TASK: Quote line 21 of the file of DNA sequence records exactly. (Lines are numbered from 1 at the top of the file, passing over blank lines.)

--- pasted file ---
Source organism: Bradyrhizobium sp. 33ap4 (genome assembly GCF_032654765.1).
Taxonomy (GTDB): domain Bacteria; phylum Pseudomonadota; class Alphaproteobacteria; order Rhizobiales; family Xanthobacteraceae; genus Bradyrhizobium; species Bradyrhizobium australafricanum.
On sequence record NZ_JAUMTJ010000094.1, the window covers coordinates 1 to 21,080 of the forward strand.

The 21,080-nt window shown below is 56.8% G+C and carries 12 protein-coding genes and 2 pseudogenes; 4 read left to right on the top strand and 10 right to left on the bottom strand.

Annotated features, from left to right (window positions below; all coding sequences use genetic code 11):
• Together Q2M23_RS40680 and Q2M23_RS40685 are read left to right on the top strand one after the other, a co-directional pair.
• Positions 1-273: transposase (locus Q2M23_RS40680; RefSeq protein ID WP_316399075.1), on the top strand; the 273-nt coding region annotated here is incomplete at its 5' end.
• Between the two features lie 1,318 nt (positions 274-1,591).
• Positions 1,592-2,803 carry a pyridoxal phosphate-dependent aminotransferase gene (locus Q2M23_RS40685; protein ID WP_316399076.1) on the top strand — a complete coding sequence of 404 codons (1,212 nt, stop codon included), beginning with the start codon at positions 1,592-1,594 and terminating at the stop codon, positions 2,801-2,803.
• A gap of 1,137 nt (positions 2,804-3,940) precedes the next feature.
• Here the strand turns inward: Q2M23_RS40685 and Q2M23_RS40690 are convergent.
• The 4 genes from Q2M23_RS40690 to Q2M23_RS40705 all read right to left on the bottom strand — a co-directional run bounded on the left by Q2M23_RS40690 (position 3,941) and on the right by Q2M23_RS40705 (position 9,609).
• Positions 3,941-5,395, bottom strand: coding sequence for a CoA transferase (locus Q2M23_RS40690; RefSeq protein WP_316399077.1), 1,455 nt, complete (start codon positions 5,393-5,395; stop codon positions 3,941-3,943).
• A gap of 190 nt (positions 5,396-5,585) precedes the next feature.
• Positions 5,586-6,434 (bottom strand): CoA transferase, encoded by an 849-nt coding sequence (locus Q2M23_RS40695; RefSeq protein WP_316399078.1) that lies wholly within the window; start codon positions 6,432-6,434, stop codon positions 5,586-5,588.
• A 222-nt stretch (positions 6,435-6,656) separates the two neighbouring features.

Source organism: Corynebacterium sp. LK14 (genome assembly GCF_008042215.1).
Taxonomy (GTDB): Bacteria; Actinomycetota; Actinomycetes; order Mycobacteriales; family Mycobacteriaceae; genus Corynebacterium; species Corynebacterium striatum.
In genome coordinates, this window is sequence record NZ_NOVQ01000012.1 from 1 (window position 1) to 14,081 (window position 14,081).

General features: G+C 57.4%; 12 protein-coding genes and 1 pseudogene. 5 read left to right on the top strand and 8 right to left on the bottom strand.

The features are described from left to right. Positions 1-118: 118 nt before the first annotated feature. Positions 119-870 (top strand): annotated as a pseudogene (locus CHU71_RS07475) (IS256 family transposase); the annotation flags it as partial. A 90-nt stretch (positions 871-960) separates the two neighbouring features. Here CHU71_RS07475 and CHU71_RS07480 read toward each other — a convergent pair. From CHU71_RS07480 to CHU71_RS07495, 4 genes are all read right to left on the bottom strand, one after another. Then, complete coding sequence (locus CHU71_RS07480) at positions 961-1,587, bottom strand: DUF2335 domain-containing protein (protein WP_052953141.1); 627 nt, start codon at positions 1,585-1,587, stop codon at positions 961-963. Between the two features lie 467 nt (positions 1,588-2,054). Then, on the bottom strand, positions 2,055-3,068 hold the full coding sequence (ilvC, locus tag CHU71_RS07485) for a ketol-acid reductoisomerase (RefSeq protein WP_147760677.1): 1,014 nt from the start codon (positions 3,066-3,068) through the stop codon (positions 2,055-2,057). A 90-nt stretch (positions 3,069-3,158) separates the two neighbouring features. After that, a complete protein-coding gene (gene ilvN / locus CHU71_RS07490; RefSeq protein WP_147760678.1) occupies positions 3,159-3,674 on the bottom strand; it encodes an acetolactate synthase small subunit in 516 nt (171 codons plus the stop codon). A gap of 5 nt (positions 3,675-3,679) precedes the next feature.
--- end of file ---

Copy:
The features are described from left to right. Positions 1-118: 118 nt before the first annotated feature. Positions 119-870 (top strand): annotated as a pseudogene (locus CHU71_RS07475) (IS256 family transposase); the annotation flags it as partial. A 90-nt stretch (positions 871-960) separates the two neighbouring features. Here CHU71_RS07475 and CHU71_RS07480 read toward each other — a convergent pair. From CHU71_RS07480 to CHU71_RS07495, 4 genes are all read right to left on the bottom strand, one after another. Then, complete coding sequence (locus CHU71_RS07480) at positions 961-1,587, bottom strand: DUF2335 domain-containing protein (protein WP_052953141.1); 627 nt, start codon at positions 1,585-1,587, stop codon at positions 961-963. Between the two features lie 467 nt (positions 1,588-2,054). Then, on the bottom strand, positions 2,055-3,068 hold the full coding sequence (ilvC, locus tag CHU71_RS07485) for a ketol-acid reductoisomerase (RefSeq protein WP_147760677.1): 1,014 nt from the start codon (positions 3,066-3,068) through the stop codon (positions 2,055-2,057). A 90-nt stretch (positions 3,069-3,158) separates the two neighbouring features. After that, a complete protein-coding gene (gene ilvN / locus CHU71_RS07490; RefSeq protein WP_147760678.1) occupies positions 3,159-3,674 on the bottom strand; it encodes an acetolactate synthase small subunit in 516 nt (171 codons plus the stop codon). A gap of 5 nt (positions 3,675-3,679) precedes the next feature.